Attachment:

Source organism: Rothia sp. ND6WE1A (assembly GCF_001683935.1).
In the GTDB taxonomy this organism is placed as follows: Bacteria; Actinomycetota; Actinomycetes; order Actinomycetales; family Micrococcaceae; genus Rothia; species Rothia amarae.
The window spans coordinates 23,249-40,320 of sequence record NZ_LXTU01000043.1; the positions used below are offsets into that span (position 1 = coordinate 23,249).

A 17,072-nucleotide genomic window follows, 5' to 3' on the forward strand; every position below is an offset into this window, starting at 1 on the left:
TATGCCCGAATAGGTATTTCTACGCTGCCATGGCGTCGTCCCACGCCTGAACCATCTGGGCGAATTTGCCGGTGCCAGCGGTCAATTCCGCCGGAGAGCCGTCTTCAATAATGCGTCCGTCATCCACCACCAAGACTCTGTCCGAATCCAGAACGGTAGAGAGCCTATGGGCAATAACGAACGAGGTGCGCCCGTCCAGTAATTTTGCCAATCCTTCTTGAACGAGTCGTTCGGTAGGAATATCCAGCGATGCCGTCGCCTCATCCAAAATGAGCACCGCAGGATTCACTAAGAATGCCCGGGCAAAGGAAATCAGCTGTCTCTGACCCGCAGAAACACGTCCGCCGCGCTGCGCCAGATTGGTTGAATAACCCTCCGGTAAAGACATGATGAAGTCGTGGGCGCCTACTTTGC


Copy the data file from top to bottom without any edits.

Source organism: Rothia sp. ND6WE1A (assembly GCF_001683935.1).
In the GTDB taxonomy this organism is placed as follows: Bacteria; Actinomycetota; Actinomycetes; order Actinomycetales; family Micrococcaceae; genus Rothia; species Rothia amarae.
The window spans coordinates 23,249-40,320 of sequence record NZ_LXTU01000043.1; the positions used below are offsets into that span (position 1 = coordinate 23,249).

A 17,072-nucleotide genomic window follows, 5' to 3' on the forward strand; every position below is an offset into this window, starting at 1 on the left:
TATGCCCGAATAGGTATTTCTACGCTGCCATGGCGTCGTCCCACGCCTGAACCATCTGGGCGAATTTGCCGGTGCCAGCGGTCAATTCCGCCGGAGAGCCGTCTTCAATAATGCGTCCGTCATCCACCACCAAGACTCTGTCCGAATCCAGAACGGTAGAGAGCCTATGGGCAATAACGAACGAGGTGCGCCCGTCCAGTAATTTTGCCAATCCTTCTTGAACGAGTCGTTCGGTAGGAATATCCAGCGATGCCGTCGCCTCATCCAAAATGAGCACCGCAGGATTCACTAAGAATGCCCGGGCAAAGGAAATCAGCTGTCTCTGACCCGCAGAAACACGTCCGCCGCGCTGCGCCAGATTGGTTGAATAACCCTCCGGTAAAGACATGATGAAGTCGTGGGCGCCTACTTTGC